UAE aims to equip next generation of cyber security experts with right tools

Educational institutions and organisations involved in the field looking at multi-pronged ways to develop future leaders of cyber security industry

Powered by automated translation

The UAE is pushing towards training and equipping the future generation of cyber students and engineers with the right tools needed to counter evolving security threats.

Institutes such as the American University of Sharjah have introduced side programmes for students to be able to tackle every component of a threat, including technology and business. They say focusing on cyber security alone is no longer enough.

“The way we introduce it in our security sessions is we need a cyber-security awareness mindset and culture,” said Dr Fadi Aloul, head of computer science and engineering at AUS. “The technology and cyber security game is going much faster than cyber laws or processes are being developed – it’s a cat and mouse game but we need to push it much faster to be protected.”

With technological threats evolving on a daily basis, local organisations are adapting accordingly. “Our goal is for students to have a multidisciplinary view from the management, business and cyber security point of view,” he said. “We need to have the new cyber security generation that can speak the languages of business, data science and technology and security.”

Learning about the business side of cyber security is a key challenge that needs to be overcome across the region.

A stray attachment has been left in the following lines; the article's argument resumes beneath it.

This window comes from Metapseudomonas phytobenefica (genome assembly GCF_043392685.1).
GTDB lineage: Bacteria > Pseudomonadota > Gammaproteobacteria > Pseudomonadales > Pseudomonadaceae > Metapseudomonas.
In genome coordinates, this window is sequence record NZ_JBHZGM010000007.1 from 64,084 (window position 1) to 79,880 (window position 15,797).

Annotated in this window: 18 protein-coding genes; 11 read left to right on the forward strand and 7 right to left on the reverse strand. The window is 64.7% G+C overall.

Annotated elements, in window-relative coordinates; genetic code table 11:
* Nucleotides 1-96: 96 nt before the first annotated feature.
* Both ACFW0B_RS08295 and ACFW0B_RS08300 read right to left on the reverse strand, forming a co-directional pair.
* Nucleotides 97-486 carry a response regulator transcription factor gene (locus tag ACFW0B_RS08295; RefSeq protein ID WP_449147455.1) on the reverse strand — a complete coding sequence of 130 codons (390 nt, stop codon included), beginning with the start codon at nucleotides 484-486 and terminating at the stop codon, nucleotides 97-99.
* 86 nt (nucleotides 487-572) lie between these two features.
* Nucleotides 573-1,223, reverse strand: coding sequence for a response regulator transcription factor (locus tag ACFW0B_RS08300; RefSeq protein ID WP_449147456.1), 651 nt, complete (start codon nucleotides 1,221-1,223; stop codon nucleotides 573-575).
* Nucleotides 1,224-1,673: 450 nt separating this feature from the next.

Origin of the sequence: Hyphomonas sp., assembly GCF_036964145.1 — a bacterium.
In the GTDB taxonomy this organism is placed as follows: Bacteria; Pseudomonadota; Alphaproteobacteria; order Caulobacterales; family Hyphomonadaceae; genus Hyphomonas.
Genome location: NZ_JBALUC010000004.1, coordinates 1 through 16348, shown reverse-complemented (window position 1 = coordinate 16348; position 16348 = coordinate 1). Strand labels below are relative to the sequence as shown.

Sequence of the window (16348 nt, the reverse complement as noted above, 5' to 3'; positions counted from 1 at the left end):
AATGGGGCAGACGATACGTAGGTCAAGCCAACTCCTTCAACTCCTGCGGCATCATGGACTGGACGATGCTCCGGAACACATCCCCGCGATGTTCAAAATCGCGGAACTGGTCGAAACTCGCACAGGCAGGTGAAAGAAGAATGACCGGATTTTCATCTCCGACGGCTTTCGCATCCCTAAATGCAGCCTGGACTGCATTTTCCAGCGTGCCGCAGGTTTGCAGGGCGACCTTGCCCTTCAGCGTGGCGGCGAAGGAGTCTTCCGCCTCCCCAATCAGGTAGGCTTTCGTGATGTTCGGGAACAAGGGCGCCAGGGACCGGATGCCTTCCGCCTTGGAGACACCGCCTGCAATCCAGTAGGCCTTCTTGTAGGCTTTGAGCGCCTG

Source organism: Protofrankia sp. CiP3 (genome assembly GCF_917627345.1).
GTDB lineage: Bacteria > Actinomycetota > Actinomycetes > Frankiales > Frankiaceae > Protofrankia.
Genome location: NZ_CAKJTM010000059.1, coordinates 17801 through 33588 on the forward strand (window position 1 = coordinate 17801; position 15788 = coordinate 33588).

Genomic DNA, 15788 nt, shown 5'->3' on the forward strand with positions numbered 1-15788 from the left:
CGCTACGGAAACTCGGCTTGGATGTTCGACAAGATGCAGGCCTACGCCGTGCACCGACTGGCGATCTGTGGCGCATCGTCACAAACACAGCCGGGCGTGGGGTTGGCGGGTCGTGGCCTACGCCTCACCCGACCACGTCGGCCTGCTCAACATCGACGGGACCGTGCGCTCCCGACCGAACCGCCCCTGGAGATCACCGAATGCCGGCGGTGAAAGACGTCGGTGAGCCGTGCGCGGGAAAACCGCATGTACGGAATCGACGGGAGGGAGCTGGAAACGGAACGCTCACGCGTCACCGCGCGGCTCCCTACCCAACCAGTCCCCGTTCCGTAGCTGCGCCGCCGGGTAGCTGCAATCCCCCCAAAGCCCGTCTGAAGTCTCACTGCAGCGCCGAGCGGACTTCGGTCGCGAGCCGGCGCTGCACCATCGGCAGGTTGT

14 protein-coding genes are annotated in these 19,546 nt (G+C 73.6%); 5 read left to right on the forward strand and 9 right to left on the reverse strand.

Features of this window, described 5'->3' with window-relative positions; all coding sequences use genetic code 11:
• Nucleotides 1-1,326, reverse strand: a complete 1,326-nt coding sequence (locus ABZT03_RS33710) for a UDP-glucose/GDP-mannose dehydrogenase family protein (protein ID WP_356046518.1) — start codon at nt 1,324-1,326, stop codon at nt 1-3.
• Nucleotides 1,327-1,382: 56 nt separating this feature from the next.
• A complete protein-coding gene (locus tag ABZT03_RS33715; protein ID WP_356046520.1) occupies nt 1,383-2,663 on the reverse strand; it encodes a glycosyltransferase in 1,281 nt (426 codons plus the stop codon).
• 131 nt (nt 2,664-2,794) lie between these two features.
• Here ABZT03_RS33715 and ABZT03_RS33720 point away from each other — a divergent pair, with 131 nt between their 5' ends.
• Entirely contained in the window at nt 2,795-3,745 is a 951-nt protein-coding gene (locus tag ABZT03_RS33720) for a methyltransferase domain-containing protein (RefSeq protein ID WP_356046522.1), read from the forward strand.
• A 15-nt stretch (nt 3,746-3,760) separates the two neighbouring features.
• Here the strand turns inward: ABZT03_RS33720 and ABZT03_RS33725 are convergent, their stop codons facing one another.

“I started my career in computer engineering then moved to information security and now I’m in business, banking and finance,” said Thabet Khamis, head of information security at the UAE Central Bank. “I never thought I’d someday do a master’s in banking and finance and I’m looking to go into a PhD in the business aspects of cyber security. We have a 10-year plan in the financial sector to create a sound environment and the more you understand the business, the more it can benefit.”

The UAE computer emergency response team at the Telecommunications Regulatory Authority (TRA), aeCert, is also training its engineers in the field.

“I’ve worked as an engineer for the past four years but I am now evolving into the business side,” said Mohammad Bushlaibi, a forensic analyst at aeCert. “When I joined the business sector, I saw the security side in a different way and understood some of its language, which is very important.”

Read more: Nurturing the cyber security specialists of the future